J.D. Martinez's comeback began late in the 2013 season when, while recovering from a wrist injury, he began studying the swings of some of baseball's top right-handed hitters, like Miguel Cabrera, Albert Pujols and Ryan Braun.
Martinez's chances of continuing his career in Houston were pretty much over by then, and he wasn't claimed when the Astros put him on waivers in November. He also wasn't selected in the Rule 5 draft in December.
Undeterred, Martinez went to the Venezuela Winter League to rework his swing. He wanted to lower his hands, close his stance and smooth out his stride.
It worked, and he got another chance when the Astros released him in March and he joined the Tigers.
Martinez's signing became a key to Detroit's first-place finish in the AL Central this season. The 27-year-old left fielder had a breakout season, batting .315 with 23 home runs and 76 RBIs in 480 at-bats and placed fifth in the AL with a .553 slugging percentage.
Victor Martinez, who was joined by J.D. on the Tigers this season, had already established himself in Cleveland and Boston, making the AL All-Star team four times in his previous 11 seasons.
In fairness, he wasn't your typical "comeback" type player. V-Mart batted .301 with 14 homers and 83 RBIs in 159 games for the Tigers last year.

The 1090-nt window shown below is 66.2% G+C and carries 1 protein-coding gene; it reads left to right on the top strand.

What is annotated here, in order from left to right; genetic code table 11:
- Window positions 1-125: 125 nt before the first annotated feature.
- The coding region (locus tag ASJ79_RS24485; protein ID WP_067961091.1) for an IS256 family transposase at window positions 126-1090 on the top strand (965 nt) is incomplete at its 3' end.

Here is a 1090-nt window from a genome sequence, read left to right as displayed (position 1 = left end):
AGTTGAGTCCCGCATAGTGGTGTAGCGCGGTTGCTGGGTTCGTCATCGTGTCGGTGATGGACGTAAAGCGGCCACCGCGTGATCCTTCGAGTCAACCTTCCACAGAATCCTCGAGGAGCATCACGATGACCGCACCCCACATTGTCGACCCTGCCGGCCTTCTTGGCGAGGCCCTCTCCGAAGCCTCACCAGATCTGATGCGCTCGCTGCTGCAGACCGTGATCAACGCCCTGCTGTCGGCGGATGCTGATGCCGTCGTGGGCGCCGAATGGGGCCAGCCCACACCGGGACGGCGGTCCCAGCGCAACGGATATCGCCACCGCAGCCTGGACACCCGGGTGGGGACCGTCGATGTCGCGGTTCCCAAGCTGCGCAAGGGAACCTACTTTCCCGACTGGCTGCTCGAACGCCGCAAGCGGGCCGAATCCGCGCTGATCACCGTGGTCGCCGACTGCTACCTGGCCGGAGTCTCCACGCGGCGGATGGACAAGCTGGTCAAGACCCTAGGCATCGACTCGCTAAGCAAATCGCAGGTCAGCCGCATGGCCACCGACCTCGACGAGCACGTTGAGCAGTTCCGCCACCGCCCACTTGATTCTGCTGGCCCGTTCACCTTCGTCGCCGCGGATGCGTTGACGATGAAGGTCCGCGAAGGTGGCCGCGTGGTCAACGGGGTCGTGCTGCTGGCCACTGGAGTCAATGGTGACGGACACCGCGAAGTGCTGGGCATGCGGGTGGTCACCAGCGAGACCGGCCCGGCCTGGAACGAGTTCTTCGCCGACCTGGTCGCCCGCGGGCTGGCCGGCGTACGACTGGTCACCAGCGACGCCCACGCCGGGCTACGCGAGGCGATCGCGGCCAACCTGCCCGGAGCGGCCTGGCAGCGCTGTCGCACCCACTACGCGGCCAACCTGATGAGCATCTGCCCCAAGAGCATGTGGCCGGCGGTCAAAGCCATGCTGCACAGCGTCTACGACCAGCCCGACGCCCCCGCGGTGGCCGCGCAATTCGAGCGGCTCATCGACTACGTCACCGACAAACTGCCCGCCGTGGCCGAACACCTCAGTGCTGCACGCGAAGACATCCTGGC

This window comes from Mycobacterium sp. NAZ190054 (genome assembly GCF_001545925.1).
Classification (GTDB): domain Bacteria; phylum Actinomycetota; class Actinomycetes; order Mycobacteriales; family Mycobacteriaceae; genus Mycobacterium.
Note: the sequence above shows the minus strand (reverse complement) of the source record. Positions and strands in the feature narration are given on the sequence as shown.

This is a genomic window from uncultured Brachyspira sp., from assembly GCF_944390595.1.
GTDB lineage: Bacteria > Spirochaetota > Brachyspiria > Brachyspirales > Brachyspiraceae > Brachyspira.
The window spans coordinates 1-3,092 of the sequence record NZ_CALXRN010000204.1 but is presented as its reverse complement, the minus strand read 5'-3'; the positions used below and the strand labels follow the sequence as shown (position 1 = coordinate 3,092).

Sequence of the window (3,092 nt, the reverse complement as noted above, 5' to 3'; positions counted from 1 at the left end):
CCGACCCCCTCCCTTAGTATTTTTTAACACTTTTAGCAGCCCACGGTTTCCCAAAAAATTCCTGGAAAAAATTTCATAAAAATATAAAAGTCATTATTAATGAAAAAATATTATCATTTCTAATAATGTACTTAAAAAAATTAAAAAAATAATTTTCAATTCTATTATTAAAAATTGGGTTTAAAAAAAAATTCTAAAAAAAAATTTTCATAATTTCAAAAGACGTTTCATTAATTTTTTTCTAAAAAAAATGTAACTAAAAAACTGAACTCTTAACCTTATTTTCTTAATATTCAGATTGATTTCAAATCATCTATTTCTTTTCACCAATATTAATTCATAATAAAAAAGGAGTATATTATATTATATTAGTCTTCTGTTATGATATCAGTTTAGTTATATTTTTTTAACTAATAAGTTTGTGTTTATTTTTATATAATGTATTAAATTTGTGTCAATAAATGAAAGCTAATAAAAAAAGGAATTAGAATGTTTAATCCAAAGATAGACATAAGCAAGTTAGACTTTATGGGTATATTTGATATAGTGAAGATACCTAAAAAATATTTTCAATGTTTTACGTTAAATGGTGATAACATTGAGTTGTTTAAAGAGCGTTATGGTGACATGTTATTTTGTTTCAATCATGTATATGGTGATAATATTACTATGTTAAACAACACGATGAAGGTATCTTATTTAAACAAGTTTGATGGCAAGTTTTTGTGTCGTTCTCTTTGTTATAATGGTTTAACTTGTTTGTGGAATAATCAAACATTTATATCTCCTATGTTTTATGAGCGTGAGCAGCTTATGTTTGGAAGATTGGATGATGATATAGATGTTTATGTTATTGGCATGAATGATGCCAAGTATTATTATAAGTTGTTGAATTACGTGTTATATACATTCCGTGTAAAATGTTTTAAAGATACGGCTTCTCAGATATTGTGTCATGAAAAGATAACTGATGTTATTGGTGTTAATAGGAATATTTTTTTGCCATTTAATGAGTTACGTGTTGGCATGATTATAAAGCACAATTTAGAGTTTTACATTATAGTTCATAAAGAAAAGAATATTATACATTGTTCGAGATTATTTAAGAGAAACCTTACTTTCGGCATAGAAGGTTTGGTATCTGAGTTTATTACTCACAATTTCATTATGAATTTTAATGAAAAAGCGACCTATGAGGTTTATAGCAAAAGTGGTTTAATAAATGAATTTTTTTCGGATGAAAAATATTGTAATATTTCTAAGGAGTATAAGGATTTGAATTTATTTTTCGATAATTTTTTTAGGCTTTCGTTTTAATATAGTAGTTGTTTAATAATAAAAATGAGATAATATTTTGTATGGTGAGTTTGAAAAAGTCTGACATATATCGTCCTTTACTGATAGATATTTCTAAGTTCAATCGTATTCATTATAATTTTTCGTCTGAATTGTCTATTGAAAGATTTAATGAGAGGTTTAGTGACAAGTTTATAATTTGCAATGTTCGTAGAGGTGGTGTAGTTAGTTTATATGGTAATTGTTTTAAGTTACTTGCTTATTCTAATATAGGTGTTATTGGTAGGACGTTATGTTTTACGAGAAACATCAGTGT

In 2014, however, at age 35, he came roaring back to the very top of his game, batting .335 with 32 homers and 103 RBIs as an ideal complement to Miguel Cabrera in the middle of the Tigers' batting order. He led the AL with a .409 on-base percentage and a .553 on-base-plus-slugging percentage.
Chris Young, a 6-foot-10 right-hander, was a question mark when he joined the Mariners, but the team liked what they saw in the spring.
Young had stellar seasons from 2005 to 2007 with San Diego but had been working himself back from a series of shoulder issues since then. He missed most of 2013 following June surgery to address thoracic outlet syndrome, a nerve ailment that affects the shoulder.
The medical reports were good, however, and the Mariners signed him with the thought that he was a low-risk gamble who could provide veteran leadership on a young staff.
The Princeton graduate did that and much more. He went 12-9 in 29 starts with a 3.65 ERA, giving up just 143 hits in 165 innings for the resurgent Mariners.
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